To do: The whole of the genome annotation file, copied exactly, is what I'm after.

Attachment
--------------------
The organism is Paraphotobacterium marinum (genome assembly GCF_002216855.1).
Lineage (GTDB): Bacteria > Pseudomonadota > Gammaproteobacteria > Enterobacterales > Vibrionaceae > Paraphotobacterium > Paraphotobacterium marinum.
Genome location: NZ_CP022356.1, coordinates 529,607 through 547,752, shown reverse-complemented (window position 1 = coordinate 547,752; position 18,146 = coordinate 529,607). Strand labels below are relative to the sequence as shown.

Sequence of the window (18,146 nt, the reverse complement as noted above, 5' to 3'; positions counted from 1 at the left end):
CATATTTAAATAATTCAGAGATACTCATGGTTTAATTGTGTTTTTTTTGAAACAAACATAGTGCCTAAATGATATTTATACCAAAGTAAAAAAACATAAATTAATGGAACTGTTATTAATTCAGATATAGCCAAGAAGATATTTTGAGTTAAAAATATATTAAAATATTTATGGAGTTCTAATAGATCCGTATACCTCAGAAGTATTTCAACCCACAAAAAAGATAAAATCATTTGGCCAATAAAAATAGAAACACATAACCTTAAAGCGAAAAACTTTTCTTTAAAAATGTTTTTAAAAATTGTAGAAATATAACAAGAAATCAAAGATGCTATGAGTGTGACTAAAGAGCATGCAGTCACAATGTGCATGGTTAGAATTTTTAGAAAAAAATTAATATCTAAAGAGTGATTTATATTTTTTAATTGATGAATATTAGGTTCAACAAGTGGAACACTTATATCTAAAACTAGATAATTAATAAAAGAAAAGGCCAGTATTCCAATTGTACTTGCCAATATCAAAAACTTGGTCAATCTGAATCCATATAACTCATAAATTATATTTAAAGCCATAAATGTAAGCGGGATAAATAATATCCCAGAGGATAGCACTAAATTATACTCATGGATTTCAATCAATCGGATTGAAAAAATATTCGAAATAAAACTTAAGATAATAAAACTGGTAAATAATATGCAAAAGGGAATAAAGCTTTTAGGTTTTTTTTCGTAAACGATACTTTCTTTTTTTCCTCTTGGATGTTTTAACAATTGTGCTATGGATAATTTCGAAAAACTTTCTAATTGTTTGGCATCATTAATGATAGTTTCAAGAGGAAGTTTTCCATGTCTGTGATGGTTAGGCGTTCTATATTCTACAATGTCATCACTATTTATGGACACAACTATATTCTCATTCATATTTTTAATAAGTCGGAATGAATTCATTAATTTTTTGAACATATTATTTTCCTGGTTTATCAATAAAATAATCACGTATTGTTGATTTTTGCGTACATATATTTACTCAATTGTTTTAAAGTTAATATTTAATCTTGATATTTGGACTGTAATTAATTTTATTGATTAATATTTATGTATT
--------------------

The organism is Paraphotobacterium marinum (genome assembly GCF_002216855.1).
Lineage (GTDB): Bacteria > Pseudomonadota > Gammaproteobacteria > Enterobacterales > Vibrionaceae > Paraphotobacterium > Paraphotobacterium marinum.
Genome location: NZ_CP022356.1, coordinates 529,607 through 547,752, shown reverse-complemented (window position 1 = coordinate 547,752; position 18,146 = coordinate 529,607). Strand labels below are relative to the sequence as shown.

Sequence of the window (18,146 nt, the reverse complement as noted above, 5' to 3'; positions counted from 1 at the left end):
CATATTTAAATAATTCAGAGATACTCATGGTTTAATTGTGTTTTTTTTGAAACAAACATAGTGCCTAAATGATATTTATACCAAAGTAAAAAAACATAAATTAATGGAACTGTTATTAATTCAGATATAGCCAAGAAGATATTTTGAGTTAAAAATATATTAAAATATTTATGGAGTTCTAATAGATCCGTATACCTCAGAAGTATTTCAACCCACAAAAAAGATAAAATCATTTGGCCAATAAAAATAGAAACACATAACCTTAAAGCGAAAAACTTTTCTTTAAAAATGTTTTTAAAAATTGTAGAAATATAACAAGAAATCAAAGATGCTATGAGTGTGACTAAAGAGCATGCAGTCACAATGTGCATGGTTAGAATTTTTAGAAAAAAATTAATATCTAAAGAGTGATTTATATTTTTTAATTGATGAATATTAGGTTCAACAAGTGGAACACTTATATCTAAAACTAGATAATTAATAAAAGAAAAGGCCAGTATTCCAATTGTACTTGCCAATATCAAAAACTTGGTCAATCTGAATCCATATAACTCATAAATTATATTTAAAGCCATAAATGTAAGCGGGATAAATAATATCCCAGAGGATAGCACTAAATTATACTCATGGATTTCAATCAATCGGATTGAAAAAATATTCGAAATAAAACTTAAGATAATAAAACTGGTAAATAATATGCAAAAGGGAATAAAGCTTTTAGGTTTTTTTTCGTAAACGATACTTTCTTTTTTTCCTCTTGGATGTTTTAACAATTGTGCTATGGATAATTTCGAAAAACTTTCTAATTGTTTGGCATCATTAATGATAGTTTCAAGAGGAAGTTTTCCATGTCTGTGATGGTTAGGCGTTCTATATTCTACAATGTCATCACTATTTATGGACACAACTATATTCTCATTCATATTTTTAATAAGTCGGAATGAATTCATTAATTTTTTGAACATATTATTTTCCTGGTTTATCAATAAAATAATCACGTATTGTTGATTTTTGCGTACATATATTTACTCAATTGTTTTAAAGTTAATATTTAATCTTGATATTTGGACTGTAATTAATTTTATTGATTAATATTTATGTATT